I took pictures of what I have done this season and all the color on the racks. Believe it or not I am planting still this time for the fair. I am not just planting the containers to decorate the fair grounds but also plants to sell.
I have had a couple questions about why their beets aren't coming up? So here is what I found out about planting beets. Planting Beets: Beets don't transplant well and are always direct sown from seed. The beet seed in packets is really clumps of 4-6 seeds. You can plant the whole clump and thin when they get a few inches tall or you try and separate the clumps into individual seeds before planting. The safest way to do this is to gently run a rolling pin over the clumps. Be careful not to crush the seeds. Personally, I find it easier to simply thin the young greens. You can eat the thinned leaves in salads.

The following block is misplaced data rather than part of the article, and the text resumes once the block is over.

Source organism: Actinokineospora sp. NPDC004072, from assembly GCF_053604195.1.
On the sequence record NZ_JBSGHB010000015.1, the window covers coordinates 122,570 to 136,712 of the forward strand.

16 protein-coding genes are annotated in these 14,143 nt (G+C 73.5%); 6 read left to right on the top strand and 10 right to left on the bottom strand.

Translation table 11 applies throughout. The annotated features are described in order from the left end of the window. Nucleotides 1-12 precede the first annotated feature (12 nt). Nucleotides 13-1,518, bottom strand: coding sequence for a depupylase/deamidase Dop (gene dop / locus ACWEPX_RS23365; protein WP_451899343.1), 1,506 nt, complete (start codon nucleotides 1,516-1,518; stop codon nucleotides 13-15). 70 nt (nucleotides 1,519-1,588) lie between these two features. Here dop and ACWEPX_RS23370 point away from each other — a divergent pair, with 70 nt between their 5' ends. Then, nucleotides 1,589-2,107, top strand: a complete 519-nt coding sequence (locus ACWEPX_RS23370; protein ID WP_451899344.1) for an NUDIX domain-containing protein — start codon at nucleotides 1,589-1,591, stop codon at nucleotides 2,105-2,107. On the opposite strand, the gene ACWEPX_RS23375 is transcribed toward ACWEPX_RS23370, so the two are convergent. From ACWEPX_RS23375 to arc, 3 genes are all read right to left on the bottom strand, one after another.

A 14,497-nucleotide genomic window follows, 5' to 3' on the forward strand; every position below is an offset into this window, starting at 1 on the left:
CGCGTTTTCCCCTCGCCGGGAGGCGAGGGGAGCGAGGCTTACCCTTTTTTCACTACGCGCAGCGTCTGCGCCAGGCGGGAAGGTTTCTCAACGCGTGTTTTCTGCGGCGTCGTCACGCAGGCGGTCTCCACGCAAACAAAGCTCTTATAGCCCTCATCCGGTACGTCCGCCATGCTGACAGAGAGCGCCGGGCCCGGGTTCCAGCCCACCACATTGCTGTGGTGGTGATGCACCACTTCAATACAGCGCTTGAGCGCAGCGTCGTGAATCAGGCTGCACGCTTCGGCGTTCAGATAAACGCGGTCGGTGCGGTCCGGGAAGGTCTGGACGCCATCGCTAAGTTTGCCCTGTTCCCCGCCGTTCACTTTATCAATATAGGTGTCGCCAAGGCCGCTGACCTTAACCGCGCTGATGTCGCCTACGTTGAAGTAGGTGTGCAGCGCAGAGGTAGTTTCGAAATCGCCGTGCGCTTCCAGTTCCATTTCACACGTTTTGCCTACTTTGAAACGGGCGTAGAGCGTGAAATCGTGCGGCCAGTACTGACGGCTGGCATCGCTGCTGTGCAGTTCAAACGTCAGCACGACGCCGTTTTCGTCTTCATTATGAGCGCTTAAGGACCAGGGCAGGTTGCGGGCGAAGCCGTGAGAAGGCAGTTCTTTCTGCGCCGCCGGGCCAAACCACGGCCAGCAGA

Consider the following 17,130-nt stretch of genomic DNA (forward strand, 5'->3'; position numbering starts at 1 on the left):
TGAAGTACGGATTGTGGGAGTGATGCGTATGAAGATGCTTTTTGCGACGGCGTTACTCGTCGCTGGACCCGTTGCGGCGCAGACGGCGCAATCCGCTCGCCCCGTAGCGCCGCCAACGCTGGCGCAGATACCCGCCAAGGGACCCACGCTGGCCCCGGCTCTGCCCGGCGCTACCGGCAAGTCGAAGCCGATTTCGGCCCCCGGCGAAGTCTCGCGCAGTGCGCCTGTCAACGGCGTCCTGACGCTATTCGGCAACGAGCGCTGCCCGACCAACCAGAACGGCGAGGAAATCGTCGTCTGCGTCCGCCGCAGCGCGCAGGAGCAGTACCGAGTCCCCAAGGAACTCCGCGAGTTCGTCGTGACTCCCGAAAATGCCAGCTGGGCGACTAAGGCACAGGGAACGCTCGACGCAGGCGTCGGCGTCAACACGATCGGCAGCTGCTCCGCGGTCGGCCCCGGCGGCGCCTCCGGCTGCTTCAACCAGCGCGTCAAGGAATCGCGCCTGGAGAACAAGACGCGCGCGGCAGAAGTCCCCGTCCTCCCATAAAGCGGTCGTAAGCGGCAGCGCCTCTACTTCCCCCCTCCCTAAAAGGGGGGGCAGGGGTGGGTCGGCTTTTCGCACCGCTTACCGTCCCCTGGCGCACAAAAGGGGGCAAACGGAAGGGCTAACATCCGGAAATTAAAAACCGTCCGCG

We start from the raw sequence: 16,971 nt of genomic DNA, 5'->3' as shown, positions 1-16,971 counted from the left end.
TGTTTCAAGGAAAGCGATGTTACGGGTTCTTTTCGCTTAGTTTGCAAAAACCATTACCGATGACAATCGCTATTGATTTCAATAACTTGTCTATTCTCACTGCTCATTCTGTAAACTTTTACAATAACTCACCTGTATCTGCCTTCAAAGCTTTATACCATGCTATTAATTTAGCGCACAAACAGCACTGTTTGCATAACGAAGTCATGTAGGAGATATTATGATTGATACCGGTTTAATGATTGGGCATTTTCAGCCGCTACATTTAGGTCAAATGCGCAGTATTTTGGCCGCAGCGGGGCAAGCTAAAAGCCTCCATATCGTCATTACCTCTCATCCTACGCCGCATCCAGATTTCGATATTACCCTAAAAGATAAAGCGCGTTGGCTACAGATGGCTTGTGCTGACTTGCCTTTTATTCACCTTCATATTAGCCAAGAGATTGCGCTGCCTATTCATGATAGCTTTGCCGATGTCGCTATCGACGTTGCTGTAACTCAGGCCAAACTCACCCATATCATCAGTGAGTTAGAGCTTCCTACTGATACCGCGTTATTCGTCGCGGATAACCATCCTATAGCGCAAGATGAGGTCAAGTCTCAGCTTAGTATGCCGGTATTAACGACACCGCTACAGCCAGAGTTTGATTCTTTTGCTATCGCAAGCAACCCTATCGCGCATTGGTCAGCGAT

Beet seeds can be slow to germinate, because of their tough outer shell. Soaking the seed clusters over night will help soften the shell and speed germination. You can always use the old trick of planting fast sprouting radishes in the same row as your beets. It helps mark the row and loosen the soil. By the time the beets start to develop, the radishes are ready to be pulled.
Another germination trick is to cover the seed in the garden with vermiculite, peat moss or some other non-crusting material. This will keep the seed moist and warm, but not inhibit it from breaking through the surface. This trick is very useful in gardens with less than ideal soil.
Beets grow with a portion of the root above ground, so seeds do not need to be planted deeply. 1/2 inch to 1 inch deep is sufficient. Go with 1 inch deep, as the temperature warms. Beets are planted only about 2-3 inches apart. That's all the space the roots need and when the leaves start growing together, they provide a cooling mulch for the roots. You can plant in rows, wide rows or blocks. It's easiest to simply broadcast the seed and thin to the recommended spacing. All thinned plants can be eaten. Till next time, this is Becky Litterer from Becky's Greenhouse, Dougherty Iowa